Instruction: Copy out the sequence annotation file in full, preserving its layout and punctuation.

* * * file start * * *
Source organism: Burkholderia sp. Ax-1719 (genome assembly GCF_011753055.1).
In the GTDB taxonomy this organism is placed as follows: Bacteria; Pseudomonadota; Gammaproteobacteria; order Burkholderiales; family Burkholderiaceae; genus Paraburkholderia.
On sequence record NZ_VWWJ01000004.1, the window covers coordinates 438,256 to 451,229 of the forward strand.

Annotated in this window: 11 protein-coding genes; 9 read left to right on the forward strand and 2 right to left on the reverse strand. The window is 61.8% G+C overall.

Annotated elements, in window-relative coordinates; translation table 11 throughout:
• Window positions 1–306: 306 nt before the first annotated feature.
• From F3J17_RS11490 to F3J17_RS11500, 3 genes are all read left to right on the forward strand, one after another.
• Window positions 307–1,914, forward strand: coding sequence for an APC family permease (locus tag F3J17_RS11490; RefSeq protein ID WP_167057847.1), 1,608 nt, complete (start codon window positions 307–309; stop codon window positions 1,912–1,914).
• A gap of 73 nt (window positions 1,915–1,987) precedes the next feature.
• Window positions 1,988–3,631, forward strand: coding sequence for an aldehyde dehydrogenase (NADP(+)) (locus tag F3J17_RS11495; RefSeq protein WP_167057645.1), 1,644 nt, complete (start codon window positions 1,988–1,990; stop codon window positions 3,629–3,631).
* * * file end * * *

Source organism: Burkholderia sp. Ax-1719 (genome assembly GCF_011753055.1).
In the GTDB taxonomy this organism is placed as follows: Bacteria; Pseudomonadota; Gammaproteobacteria; order Burkholderiales; family Burkholderiaceae; genus Paraburkholderia.
On sequence record NZ_VWWJ01000004.1, the window covers coordinates 438,256 to 451,229 of the forward strand.

Annotated in this window: 11 protein-coding genes; 9 read left to right on the forward strand and 2 right to left on the reverse strand. The window is 61.8% G+C overall.

Annotated elements, in window-relative coordinates; translation table 11 throughout:
• Window positions 1–306: 306 nt before the first annotated feature.
• From F3J17_RS11490 to F3J17_RS11500, 3 genes are all read left to right on the forward strand, one after another.
• Window positions 307–1,914, forward strand: coding sequence for an APC family permease (locus tag F3J17_RS11490; RefSeq protein ID WP_167057847.1), 1,608 nt, complete (start codon window positions 307–309; stop codon window positions 1,912–1,914).
• A gap of 73 nt (window positions 1,915–1,987) precedes the next feature.
• Window positions 1,988–3,631, forward strand: coding sequence for an aldehyde dehydrogenase (NADP(+)) (locus tag F3J17_RS11495; RefSeq protein WP_167057645.1), 1,644 nt, complete (start codon window positions 1,988–1,990; stop codon window positions 3,629–3,631).